Evidence-Based Practices for Lymphedema Risk Reduction

Wednesday, 1 August 2012

Judy Phillips, FNP-BC, MSN, AOCN
Cancer Care of Western North Carolina, Mission Health, Asheville, NC
Anne E. Belcher, PhD, RN, FAAN, ANEF
Department of Acute and Chronic Care, Johns Hopkins University School of Nursing, Baltimore, MD
Mary Terhaar, DNSc, RN
Department of Health Systems and Outcomes, Johns Hopkins University School of Nursing, Baltimore, MD

Learning Objective 1: Identify risk factors for lymph edema that can be attenuated by self-care strategies

Learning Objective 2: Evaluate the impact of evidence based strategies on behaviors of women following breast surgery

Patients with breast cancer are often cured, yet many face a lifelong threat of lymphedema. Lymphedema is swelling of the arm, hand, fingers, chest, or back on the affected side of the breast cancer. Research establishes the risk of this occurrence as being between 6.8% and 93.7% (Soren et al., 2011). Once mild lymphedema occurs there is a 79% risk of progression to severe lymphedema within the first year and 66% in three years; in five years the risk diminishes to 52% (Bar, 2010).

Although ten risk factors have been identified from review of high quality research on lymphedema, only four have the potential for mitigation; these are BMI, infection, injury, and repetitive hand/arm use.  Providing education about risks and prevention strategies empowers the patients to take actions to prevent the occurrence/severity of lymphedema. This cohort study investigated the benefits of professional and patient education about lymphedema risk and prevention.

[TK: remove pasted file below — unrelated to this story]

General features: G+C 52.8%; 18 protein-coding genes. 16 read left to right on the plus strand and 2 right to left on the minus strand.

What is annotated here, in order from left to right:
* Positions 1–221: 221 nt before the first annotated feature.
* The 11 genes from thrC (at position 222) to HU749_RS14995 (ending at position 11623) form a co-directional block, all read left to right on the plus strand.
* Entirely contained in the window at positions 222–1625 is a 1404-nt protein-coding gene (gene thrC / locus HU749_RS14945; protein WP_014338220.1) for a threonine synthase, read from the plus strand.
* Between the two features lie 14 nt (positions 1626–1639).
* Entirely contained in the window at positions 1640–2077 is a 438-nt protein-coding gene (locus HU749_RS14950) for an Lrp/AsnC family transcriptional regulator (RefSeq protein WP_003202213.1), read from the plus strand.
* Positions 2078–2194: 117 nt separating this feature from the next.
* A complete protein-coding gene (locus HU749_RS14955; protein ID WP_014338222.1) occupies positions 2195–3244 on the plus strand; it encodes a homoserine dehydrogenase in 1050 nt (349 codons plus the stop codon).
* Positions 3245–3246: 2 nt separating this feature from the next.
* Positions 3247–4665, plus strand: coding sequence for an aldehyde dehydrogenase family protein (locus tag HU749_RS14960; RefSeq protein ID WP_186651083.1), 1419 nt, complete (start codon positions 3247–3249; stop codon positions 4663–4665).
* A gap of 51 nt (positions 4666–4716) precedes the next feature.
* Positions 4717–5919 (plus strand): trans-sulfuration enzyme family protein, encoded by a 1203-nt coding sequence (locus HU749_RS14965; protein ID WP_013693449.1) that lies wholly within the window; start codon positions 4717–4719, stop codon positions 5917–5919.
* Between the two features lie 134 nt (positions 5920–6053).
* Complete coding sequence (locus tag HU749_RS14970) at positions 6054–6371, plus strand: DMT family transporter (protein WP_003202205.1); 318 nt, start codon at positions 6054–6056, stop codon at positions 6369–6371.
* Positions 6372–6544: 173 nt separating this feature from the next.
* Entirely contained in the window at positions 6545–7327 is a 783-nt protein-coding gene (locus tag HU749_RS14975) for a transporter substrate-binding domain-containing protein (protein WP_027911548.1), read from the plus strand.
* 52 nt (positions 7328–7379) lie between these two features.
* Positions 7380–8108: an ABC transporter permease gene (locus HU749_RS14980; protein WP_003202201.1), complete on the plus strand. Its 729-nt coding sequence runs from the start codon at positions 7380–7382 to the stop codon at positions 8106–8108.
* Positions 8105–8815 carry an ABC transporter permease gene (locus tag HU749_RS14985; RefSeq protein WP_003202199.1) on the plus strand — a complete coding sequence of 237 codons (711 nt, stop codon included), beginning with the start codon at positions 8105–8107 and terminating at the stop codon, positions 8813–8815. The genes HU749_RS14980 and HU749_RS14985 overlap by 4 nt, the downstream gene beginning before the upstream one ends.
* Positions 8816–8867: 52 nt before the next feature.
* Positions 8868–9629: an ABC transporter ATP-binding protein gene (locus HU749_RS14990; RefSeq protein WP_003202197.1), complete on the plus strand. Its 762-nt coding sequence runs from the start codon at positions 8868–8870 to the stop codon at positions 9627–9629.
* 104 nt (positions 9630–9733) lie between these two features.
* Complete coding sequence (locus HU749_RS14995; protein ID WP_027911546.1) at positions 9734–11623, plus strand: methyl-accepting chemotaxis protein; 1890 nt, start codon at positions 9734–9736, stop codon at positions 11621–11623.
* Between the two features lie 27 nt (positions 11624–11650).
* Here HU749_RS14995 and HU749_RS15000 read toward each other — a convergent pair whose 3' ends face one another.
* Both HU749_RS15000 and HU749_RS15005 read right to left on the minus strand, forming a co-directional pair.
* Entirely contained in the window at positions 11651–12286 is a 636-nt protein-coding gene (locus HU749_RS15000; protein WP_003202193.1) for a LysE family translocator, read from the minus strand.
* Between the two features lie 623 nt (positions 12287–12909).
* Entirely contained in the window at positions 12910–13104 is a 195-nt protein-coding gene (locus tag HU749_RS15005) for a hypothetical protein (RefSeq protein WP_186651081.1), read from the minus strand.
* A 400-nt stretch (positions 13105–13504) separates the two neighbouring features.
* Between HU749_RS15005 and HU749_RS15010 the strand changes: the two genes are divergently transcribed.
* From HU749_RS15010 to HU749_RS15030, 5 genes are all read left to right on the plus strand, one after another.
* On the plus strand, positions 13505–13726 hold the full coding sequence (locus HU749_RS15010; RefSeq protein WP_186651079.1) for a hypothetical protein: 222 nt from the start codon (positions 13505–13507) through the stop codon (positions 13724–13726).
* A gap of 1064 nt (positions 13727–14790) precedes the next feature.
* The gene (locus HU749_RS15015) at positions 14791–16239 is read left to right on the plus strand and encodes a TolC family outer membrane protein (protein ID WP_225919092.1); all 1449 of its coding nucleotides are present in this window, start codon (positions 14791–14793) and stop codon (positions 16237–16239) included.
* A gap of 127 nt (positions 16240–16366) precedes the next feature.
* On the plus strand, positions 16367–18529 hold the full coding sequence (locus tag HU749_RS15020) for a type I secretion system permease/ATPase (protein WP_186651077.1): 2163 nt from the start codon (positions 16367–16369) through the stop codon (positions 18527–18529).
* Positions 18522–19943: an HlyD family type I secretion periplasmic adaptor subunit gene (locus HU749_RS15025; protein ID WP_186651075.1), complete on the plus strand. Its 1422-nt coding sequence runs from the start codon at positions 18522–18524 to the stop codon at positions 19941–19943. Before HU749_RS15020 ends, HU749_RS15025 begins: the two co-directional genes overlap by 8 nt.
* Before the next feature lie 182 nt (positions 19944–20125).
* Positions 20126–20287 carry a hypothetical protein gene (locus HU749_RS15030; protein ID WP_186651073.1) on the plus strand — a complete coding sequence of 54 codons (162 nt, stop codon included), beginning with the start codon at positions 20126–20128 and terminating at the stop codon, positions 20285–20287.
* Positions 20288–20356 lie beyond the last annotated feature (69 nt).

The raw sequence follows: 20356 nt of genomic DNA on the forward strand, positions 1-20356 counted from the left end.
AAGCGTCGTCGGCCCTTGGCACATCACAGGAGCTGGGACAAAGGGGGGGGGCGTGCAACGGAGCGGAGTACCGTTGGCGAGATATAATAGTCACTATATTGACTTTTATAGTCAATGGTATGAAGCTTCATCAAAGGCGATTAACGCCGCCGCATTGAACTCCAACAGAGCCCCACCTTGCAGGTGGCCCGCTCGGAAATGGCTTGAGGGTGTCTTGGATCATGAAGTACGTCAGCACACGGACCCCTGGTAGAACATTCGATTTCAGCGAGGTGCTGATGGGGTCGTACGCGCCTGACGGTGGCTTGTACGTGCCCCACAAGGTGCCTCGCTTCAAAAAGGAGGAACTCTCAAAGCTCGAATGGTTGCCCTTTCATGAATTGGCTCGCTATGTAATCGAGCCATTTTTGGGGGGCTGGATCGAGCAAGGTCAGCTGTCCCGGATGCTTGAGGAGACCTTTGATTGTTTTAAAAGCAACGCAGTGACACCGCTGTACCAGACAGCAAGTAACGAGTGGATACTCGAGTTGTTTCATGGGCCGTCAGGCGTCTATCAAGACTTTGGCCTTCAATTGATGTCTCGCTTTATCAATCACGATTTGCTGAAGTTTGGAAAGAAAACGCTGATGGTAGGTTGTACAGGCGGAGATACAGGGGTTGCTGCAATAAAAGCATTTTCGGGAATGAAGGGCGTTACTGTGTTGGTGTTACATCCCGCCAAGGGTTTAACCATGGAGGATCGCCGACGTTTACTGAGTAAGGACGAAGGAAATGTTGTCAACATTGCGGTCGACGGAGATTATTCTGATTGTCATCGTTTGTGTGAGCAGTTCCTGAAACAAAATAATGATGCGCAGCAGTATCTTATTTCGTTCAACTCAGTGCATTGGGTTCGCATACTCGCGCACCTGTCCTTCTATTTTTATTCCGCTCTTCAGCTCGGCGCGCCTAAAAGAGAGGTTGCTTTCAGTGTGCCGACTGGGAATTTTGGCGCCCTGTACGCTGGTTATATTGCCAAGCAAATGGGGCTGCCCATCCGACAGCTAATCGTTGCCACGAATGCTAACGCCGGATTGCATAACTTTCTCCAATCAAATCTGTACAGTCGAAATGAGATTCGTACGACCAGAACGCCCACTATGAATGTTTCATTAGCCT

The primary aim was to increase the knowledge of nurses and patients regarding evidence based lymphedema risk minimization and prevention strategies.  Content included risk identification and coaching patients about weight control, exercise, skin care, and avoiding affected hand/arm repetitive movements. A brochure was developed and pre-tested for use in the coaching of the patients.  Pre and posttest of nurses’ and patients’ knowledge and measurement of patient behavior changes via survey was completed.

Bar Ad, V., Cheville, A., Solin, L. J., Dutta, P., Both, S., & Harris, E. E. (2010). Time course of mild arm lymphedema after breast conservation treatment for early-stage breast cancer. International Journal of Radiation Oncology, Biology, Physics, 76(1), 85-90. doi:10.1016/j.ijrobp.2009.01.024

Soran, A., Wu, W. C., Dirican, A., Johnson, R., Andacoglu, O., & Wilson, J. (2011). Estimating the probability of lymphedema after breast cancer surgery. American Journal of Clinical Oncology, 34(5), 506-510. doi:10.1097/COC.0b013e3181f47955